Curious where this tree got its name? Golden blossoms "rain" from its branches in early- to mid-summer, says Bolstad. Once the tree hits full maturity, it can reach up to 40 feet in height. And while you can grow this tree in garden zones 5 to 9, plant it carefully in zones 7 to 9, as it can force out native plants, she says.

European Horsechestnut (Aesculus hippocastanum)

European Horsechestnut (Aesculus hippocastanum)
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  • Zones: 3 to 7
  • Maturation: 25 years
  • Care: Moderate

Perfect for a larger yard, the European Horsechestnut (Aesculus hippocastanum) stands 70 feet tall and nearly 60 feet wide at full maturity. "It prefers full sun or partial shade, and will tolerate heavier soils and some road salt," says Bolstad. "Its graceful, upright, oval branching structure lends gravitas to your property in the winter." Once spring arrives every year, stunning palm-shaped leaves with clusters of white flowers grow on the branches.

This tree has its pros and cons: "While it provides habitat for a variety of birds and small mammals, it can be messy when it drops fruit in the fall," says Bolstad. "This is a plant that requires some light maintenance, but it will reward your efforts with its classic, timeless elegance."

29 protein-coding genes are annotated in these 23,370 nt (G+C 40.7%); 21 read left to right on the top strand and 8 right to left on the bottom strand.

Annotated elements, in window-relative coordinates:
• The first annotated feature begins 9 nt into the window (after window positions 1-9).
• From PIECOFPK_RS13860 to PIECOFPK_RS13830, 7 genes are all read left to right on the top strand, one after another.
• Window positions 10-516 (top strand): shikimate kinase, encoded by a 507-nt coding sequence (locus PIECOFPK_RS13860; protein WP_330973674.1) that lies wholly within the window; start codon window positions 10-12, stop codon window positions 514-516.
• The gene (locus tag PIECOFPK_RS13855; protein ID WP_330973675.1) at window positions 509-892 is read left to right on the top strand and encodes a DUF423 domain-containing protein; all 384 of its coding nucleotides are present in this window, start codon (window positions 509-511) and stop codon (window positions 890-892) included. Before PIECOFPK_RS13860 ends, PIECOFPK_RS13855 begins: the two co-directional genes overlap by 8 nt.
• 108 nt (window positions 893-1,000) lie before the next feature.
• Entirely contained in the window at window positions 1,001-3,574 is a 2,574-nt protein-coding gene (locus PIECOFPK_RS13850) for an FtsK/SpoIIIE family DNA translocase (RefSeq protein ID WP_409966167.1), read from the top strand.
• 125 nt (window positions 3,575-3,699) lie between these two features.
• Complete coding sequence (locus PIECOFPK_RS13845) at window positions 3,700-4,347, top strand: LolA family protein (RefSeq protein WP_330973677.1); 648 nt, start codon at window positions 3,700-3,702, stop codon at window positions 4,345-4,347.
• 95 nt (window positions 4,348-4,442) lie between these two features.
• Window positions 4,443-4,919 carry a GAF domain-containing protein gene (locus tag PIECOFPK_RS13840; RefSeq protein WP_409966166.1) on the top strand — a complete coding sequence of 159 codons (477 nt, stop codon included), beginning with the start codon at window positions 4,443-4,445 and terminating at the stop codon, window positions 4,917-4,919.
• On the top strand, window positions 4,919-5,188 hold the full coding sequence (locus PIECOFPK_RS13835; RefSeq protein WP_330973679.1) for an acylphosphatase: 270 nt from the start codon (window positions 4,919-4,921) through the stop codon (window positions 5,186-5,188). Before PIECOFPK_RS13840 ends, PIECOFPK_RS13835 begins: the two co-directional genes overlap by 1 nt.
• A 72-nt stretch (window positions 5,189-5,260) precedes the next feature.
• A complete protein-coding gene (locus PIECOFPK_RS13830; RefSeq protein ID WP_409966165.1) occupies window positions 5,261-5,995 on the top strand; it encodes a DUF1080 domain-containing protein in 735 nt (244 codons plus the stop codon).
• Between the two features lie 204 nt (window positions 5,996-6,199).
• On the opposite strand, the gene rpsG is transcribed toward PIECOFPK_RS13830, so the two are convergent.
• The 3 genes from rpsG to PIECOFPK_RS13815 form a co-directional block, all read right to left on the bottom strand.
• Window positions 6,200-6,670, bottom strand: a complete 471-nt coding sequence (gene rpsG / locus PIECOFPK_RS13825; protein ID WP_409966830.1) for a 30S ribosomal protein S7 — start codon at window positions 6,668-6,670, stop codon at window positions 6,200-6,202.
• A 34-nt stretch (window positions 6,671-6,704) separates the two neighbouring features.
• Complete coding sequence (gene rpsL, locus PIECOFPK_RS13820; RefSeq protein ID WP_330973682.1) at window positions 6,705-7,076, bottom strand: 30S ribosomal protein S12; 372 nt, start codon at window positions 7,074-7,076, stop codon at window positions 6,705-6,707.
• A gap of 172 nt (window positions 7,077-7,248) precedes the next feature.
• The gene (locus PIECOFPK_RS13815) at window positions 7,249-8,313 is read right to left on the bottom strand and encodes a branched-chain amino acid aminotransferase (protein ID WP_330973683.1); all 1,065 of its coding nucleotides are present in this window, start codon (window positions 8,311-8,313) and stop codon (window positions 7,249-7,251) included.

American Smoketree (Cotinus obovatus)

American Smoketree (Cotinus obovatus)
  • Zones: 3 to 8
  • Maturation: 15 years
  • Care: Easy

The American Smoketree is ideal for front yards that are small to medium in size. "The Smoketree is far less common than dogwoods, crabapples, and cherries, but no less spectacular in its show-stopping late spring display of flowers that look like fireworks (hence the name)," says Bolstad. "It offers vivid and varied fall colors that might range from yellow, to orange, to red, to deep purple—sometimes all on the same plant."

Another winning feature is its scaly bark, which will add texture to your winter landscape. While this tree needs a sunny environment to thrive, it's adaptable to other conditions and tolerant to a variety of soils and urban environments. Just be sure not to over-water or over-fertilize, as this could cause growth problems.

Japanese Cryptomeria (Cryptomeria japonica)

Japanese Cryptomeria (Cryptomeria japonica)
  • Zones: 5 to 9
  • Maturation: 15 years
  • Care: Easy to Moderate

Opt for an evergreen like the Japanese Cryptomeria for a larger front yard, as it requires minimal upkeep (no pruning required!). At maturity, this tree reaches nearly 50 feet in height and treats you to stunning foliage. "Its distinctive foliage has a fluffy texture and is soft to the touch, with the lustrous blue-green needles cladding foxtail-like branches," says Bolstad. "In the coldest extent of its range, the needles can turn bronze or purple."

This variety grows well in full sun to partial shade, however, it needs moist, well-drained, and slightly acidic soil to thrive (so make sure to check your soil's pH). And since it doesn't tolerate harsh winter winds, make sure you position the tree in an area that offers some protection from inclement weather, says Bolstad.